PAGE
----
UN says shipwreck off Libya left 15 migrants dead

CAIRO (AP) — At least 15 migrants trying to reach Europe drowned in the Mediterranean Sea when their boat capsized off the coast of Libya, the U.N. migration agency said Wednesday, the latest shipwreck off the North African country.

Safa Msehli, spokeswoman for the International Organization for Migration, said fishermen rescued at least five migrants and returned them to the town of Sabratha late Tuesday. The boat departed from the western town of Zawya Sunday night, and capsized 18 miles (29 kilometers) off the coast, she said.

The shipwreck was the latest maritime disaster involving migrants seeking a better life in Europe. More than 70 others were intercepted and returned to Libya by the coast guard Tuesday, according to Federico Soda, head of the IOM mission in Libya.

So far in 2020, more than 200 migrants have drowned and over 280 others went missing while trying to cross the Mediterranean to Europe, according to the IOM’s Missing Migrants Project. More than 9,800 migrants were returned to Libya.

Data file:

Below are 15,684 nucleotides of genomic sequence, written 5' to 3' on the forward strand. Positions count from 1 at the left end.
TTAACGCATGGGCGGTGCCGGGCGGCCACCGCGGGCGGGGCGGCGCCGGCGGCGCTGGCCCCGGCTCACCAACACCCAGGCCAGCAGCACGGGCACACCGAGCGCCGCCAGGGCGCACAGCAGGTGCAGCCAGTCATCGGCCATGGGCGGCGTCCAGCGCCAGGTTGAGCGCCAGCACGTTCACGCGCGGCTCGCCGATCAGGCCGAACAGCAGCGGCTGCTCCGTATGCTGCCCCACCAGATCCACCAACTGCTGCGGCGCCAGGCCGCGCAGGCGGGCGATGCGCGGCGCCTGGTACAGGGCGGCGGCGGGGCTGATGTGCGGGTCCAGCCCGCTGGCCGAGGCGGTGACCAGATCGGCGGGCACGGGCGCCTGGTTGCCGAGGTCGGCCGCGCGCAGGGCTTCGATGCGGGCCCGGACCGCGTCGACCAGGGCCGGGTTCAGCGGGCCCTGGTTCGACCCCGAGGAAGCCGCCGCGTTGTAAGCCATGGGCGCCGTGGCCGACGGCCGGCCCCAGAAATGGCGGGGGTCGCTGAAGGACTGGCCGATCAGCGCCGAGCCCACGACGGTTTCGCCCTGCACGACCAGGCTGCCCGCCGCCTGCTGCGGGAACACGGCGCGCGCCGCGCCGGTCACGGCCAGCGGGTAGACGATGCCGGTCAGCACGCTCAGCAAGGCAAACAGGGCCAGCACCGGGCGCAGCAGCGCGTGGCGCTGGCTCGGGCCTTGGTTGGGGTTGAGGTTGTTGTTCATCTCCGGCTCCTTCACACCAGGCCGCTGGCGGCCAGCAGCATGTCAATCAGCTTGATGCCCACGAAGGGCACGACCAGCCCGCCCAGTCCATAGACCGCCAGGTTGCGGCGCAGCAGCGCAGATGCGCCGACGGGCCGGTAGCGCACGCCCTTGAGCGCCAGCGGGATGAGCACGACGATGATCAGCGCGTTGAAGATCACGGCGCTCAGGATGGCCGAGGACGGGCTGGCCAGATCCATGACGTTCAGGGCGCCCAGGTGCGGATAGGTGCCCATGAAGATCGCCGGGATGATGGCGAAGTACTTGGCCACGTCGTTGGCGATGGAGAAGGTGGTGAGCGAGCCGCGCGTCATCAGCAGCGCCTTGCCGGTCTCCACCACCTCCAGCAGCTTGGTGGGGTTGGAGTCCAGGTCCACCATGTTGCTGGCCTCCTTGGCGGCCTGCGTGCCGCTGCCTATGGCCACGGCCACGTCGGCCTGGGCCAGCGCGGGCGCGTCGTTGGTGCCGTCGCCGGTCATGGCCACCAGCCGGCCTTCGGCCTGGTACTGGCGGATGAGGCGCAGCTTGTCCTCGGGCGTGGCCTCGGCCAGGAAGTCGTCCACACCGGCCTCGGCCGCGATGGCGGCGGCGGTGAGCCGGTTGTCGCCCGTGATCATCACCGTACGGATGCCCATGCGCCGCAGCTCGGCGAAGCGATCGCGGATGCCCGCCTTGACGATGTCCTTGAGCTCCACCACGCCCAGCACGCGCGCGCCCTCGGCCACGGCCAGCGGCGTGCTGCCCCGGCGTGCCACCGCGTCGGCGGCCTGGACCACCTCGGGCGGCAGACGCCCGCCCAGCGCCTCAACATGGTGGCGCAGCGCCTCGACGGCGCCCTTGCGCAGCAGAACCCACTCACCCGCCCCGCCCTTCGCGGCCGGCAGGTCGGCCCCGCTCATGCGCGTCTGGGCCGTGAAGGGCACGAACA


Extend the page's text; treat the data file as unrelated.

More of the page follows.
In the years since the 2011 uprising that ousted and killed longtime dictator Moammar Gadhafi, war-torn Libya has emerged as the dominant transit point for migrants hoping to get to Europe from Africa and the Middle East.

Most migrants make the perilous journey in ill-equipped and unsafe rubber boats. The IOM said in March that its estimated death toll among migrants who tried to cross the Mediterranean passed the “grim milestone” of 20,000 deaths since 2014.

In recent years, the European Union has partnered with the coast guard and other Libyan forces to stop the flow of migrants and thousands have been intercepted at sea and returned to Libya.

Rights groups say those efforts have left migrants at the mercy of brutal armed groups or confined in squalid and overcrowded detention centers that lack adequate food and water.

The EU agreed earlier this year to end an anti-migrant smuggler operation involving only surveillance aircraft and instead deploy military ships to concentrate on upholding a widely flouted U.N. arms embargo that’s considered key to solve Libya’s conflict.

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